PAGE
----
Monday, December 1, 2008

Continued Downgrading attracts Premium for Warehoused Wheat

Rain and a lack of grower selling has seen markets add premium for quality wheat and prompt delivery. NSW growers are following the trend set by WA growers and opting to warehouse grain and this is tightening the prompt market for quality wheat with more boats appearing on the stem each week. South Australian and Victorian growers are starting to sell small amounts. The thinking is that premiums for quality grain will continue to tighten as a result of downgrading through harvest.

Heavy rain through the Liverpool Plains of nth NSW had added to the harvest woe. Significant rain (75-125mm) over the weekend and the resultant major flooding will see the majority of crop now downgraded. As harvest was at around 20% - 25% this is 80% of crop downgraded. Significant amounts of sorghum are under water which will need to be replanted and there are reports of sunflower crops in same predicament.

Already, before that, most of the grain left to be harvested, north of Coonamble was heading for downgrades. The best estimate now is that over 1mmt of wheat will be downgraded across the northern feed zone and with another big sorghum crop in prospect and pressure on feed barley export values, this has widened the discount to feed wheat to over $100/t.

The key for milling wheat and malt barley price prospects on the east coast will be the Central West of NSW. If harvest progresses and downgrading is not too significant, there should be enough quality grain produced to satisfy domestic markets.

Exporters suggest that current prices are above what export markets are willing to pay for deferred delivery and that current premiums are associated with exporters trying to source grain to meet nearby shipments.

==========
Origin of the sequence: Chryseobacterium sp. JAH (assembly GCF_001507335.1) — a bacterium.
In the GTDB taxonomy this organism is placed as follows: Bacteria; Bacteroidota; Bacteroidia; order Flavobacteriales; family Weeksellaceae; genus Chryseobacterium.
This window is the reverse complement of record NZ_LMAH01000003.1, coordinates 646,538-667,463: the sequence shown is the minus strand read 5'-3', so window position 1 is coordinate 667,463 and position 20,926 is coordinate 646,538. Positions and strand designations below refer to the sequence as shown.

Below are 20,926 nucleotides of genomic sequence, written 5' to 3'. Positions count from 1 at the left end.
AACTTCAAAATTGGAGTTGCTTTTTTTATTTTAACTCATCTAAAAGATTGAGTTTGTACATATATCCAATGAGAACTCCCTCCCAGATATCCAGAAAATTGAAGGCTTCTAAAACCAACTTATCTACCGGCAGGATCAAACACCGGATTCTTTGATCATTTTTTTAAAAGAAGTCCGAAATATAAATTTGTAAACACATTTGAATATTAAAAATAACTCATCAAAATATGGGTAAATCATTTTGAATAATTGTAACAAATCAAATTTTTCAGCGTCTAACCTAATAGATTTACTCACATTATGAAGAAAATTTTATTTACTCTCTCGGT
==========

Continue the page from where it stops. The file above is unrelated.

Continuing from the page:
A large exporter recently suggested to ProFarmer that it is unlikely that China will import any Australian malt barley at current price spreads against European and Canadian barley. Given the better availability of quality grain from these destinations, it is also unlikely that they will be interested in off spec malt barley. As such, further price premiums will need to be driven domestically rather than by export markets. The fate of malt barley values lies in whether there is enough malt barley produced to satisfy local demand.

We heard an estimate that the malt percentage could be as low as 20-30% nationwide, which represents a crop of 1.2-1.8mmt on our Nov barley production estimate. Domestic demand is estimated at about 1mmt (700,000t east and 300,000t west), and Japan need about 200,000t. Even our low estimate should have inelastic demand covered. Plus, the incentive to clean and blend is there, and already we have seen standards relax to try and fit the crop to malt specs. It may take a while but domestic demand should get covered.

The key will be WA. We heard that the malt deliveries were running as high as 55% in the Kwinana north zone prior to the latest rain. If downgrading across WA is not too bad, it is hard to see tremendous upside, but at this stage it is too early to assess the true extent of downgrading.

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